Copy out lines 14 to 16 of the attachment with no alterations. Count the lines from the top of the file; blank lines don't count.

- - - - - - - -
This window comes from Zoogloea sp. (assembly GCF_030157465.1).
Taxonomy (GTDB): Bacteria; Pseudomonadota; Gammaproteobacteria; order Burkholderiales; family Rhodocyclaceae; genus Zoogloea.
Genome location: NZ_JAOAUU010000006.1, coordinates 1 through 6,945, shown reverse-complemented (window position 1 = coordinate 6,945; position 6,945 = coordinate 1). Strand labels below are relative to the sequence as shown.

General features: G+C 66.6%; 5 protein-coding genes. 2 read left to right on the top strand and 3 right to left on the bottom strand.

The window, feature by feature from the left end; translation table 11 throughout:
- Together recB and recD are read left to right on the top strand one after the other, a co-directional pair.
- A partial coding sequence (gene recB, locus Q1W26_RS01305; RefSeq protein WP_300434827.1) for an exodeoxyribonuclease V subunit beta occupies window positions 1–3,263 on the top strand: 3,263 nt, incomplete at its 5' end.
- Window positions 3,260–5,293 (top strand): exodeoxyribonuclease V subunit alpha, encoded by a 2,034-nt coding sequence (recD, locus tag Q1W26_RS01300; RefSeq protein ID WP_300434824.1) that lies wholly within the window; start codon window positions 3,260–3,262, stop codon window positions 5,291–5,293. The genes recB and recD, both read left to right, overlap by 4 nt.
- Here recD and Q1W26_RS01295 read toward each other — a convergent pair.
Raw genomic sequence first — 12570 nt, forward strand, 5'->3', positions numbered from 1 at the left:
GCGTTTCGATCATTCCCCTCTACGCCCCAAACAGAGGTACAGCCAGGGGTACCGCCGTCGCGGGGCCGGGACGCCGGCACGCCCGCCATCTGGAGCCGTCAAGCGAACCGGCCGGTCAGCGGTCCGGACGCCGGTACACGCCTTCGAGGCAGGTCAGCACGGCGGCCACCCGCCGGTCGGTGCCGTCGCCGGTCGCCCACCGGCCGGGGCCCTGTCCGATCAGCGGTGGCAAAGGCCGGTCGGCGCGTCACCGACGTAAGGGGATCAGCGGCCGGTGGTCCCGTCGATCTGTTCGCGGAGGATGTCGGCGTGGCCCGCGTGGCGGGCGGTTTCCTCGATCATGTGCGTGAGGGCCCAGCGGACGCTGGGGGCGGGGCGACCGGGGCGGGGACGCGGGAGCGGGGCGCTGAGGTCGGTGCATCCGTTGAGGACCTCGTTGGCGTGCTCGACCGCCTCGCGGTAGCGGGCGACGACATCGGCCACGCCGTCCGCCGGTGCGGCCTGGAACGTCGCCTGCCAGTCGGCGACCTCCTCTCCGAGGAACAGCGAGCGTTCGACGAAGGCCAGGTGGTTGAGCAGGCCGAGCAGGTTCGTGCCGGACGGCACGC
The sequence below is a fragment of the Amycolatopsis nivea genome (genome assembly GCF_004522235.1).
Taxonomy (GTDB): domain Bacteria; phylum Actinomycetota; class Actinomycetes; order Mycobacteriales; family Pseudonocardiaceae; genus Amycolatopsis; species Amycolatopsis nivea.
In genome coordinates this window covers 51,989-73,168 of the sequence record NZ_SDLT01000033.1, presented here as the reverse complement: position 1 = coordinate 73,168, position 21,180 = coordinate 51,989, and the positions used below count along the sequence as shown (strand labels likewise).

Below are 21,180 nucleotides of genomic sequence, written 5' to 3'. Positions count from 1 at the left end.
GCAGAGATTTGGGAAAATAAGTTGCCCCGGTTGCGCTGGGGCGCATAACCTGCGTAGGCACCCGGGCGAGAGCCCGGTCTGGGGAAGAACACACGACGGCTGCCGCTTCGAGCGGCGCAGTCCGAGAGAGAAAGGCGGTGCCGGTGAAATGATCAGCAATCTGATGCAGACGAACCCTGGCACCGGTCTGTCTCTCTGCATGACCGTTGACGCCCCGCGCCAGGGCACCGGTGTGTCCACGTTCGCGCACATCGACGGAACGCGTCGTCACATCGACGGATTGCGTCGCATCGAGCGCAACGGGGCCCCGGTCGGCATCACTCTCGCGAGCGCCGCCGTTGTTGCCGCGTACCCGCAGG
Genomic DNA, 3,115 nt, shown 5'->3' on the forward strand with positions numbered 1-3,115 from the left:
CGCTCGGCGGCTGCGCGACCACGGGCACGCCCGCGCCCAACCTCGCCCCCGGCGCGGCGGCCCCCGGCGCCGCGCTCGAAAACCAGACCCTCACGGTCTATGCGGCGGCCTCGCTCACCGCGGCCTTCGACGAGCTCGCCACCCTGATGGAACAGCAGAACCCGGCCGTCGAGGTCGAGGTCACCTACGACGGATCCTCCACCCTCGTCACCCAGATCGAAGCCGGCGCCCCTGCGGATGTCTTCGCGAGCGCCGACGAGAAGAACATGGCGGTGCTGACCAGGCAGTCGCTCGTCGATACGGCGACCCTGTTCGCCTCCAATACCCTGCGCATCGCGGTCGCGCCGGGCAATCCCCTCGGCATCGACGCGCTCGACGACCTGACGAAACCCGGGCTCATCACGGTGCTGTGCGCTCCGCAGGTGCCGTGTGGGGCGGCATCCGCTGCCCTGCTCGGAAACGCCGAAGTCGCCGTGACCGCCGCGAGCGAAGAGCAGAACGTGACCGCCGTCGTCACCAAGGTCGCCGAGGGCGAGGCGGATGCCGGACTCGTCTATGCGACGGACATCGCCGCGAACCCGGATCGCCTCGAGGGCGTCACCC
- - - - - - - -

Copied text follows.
In genome coordinates this window covers 51,989-73,168 of the sequence record NZ_SDLT01000033.1, presented here as the reverse complement: position 1 = coordinate 73,168, position 21,180 = coordinate 51,989, and the positions used below count along the sequence as shown (strand labels likewise).

Below are 21,180 nucleotides of genomic sequence, written 5' to 3'. Positions count from 1 at the left end.
GCAGAGATTTGGGAAAATAAGTTGCCCCGGTTGCGCTGGGGCGCATAACCTGCGTAGGCACCCGGGCGAGAGCCCGGTCTGGGGAAGAACACACGACGGCTGCCGCTTCGAGCGGCGCAGTCCGAGAGAGAAAGGCGGTGCCGGTGAAATGATCAGCAATCTGATGCAGACGAACCCTGGCACCGGTCTGTCTCTCTGCATGACCGTTGACGCCCCGCGCCAGGGCACCGGTGTGTCCACGTTCGCGCACATCGACGGAACGCGTCGTCACATCGACGGATTGCGTCGCATCGAGCGCAACGGGGCCCCGGTCGGCATCACTCTCGCGAGCGCCGCCGTTGTTGCCGCGTACCCGCAGG